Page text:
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Do Employee Surveys Work?

employee-surveys2As year end comes into focus, many companies are engaging in an annual holiday tradition: The employee survey.

These annual surveys, which leave many employees wondering whether their bosses see their answers, have become a central part of corporate culture. And because, apparently, there can never be too much of a good thing, the Wall St. Journal reports that many companies are upping the ante.

“In the era of status updates and instant feedback, so-called “pulse surveys” are now catching on at work. Employers say short monthly, weekly or daily polls—sometimes a single question at a time—provide data on how their teams actually feel and catch problems before they fester. Frequent surveys are even replacing annual employee surveys at some companies.”

The change, of course, is data driven, the Journal reports: “The trend is part of a larger shift toward data-driven work in which managers are expected to use data to make decisions large and small, from broad corporate strategy to which toppings to choose for an office pizza party. Mobile apps and faster analytics have put sophisticated polling tools within reach of even small firms.”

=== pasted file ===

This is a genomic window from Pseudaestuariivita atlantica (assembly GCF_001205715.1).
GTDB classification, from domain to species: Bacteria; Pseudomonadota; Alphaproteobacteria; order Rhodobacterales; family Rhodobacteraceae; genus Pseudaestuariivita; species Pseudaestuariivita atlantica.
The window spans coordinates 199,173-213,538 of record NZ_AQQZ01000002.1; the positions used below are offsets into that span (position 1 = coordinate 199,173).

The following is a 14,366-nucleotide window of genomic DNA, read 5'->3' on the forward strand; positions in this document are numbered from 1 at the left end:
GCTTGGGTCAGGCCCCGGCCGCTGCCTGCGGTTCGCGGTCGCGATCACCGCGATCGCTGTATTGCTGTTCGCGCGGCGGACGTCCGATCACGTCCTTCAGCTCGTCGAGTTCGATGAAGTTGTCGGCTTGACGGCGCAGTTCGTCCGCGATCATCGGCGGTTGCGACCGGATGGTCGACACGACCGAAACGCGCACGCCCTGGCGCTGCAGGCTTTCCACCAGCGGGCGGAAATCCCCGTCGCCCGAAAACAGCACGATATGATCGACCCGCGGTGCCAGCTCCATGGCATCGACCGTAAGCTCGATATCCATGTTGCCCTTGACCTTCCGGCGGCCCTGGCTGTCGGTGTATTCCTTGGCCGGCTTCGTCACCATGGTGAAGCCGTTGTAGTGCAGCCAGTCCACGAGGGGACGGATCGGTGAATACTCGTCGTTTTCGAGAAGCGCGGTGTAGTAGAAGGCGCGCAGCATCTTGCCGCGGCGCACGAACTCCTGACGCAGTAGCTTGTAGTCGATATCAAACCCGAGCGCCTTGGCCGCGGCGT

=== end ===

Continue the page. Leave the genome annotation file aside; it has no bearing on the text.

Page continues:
But do these employee surveys work? Some caution: Not so fast.

One piece in Forbes states: “Traditional employee satisfaction surveys make three assumptions that just don’t hold water.”

  • “Wrong assumption #1: Every employee response is equally important.”
  • “Wrong assumption #2: Every employee opinion is credible.”
  • “Wrong assumption #3: Engagement alone drives results.”

The biggest problem, writes the Head of Business Psychology at the UK firm Head Light: “Lack of concrete action, after an engagement survey, is the root cause of this engagement curse.”